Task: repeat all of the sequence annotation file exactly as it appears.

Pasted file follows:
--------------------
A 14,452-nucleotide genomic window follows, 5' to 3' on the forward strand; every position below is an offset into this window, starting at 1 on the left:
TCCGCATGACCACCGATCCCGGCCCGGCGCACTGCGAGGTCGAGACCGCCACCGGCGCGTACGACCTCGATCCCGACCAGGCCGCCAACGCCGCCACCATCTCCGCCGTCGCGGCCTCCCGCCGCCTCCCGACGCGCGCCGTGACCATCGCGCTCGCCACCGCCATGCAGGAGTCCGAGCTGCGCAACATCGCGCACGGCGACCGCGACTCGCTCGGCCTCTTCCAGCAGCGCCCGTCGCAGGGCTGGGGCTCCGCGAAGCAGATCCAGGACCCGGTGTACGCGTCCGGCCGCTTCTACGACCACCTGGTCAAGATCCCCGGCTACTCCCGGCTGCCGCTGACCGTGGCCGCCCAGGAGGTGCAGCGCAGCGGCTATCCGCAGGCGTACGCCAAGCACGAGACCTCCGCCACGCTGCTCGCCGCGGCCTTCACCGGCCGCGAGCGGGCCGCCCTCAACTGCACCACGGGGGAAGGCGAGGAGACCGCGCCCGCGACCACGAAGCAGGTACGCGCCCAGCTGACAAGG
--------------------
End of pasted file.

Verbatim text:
A 14,452-nucleotide genomic window follows, 5' to 3' on the forward strand; every position below is an offset into this window, starting at 1 on the left:
TCCGCATGACCACCGATCCCGGCCCGGCGCACTGCGAGGTCGAGACCGCCACCGGCGCGTACGACCTCGATCCCGACCAGGCCGCCAACGCCGCCACCATCTCCGCCGTCGCGGCCTCCCGCCGCCTCCCGACGCGCGCCGTGACCATCGCGCTCGCCACCGCCATGCAGGAGTCCGAGCTGCGCAACATCGCGCACGGCGACCGCGACTCGCTCGGCCTCTTCCAGCAGCGCCCGTCGCAGGGCTGGGGCTCCGCGAAGCAGATCCAGGACCCGGTGTACGCGTCCGGCCGCTTCTACGACCACCTGGTCAAGATCCCCGGCTACTCCCGGCTGCCGCTGACCGTGGCCGCCCAGGAGGTGCAGCGCAGCGGCTATCCGCAGGCGTACGCCAAGCACGAGACCTCCGCCACGCTGCTCGCCGCGGCCTTCACCGGCCGCGAGCGGGCCGCCCTCAACTGCACCACGGGGGAAGGCGAGGAGACCGCGCCCGCGACCACGAAGCAGGTACGCGCCCAGCTGACAAGG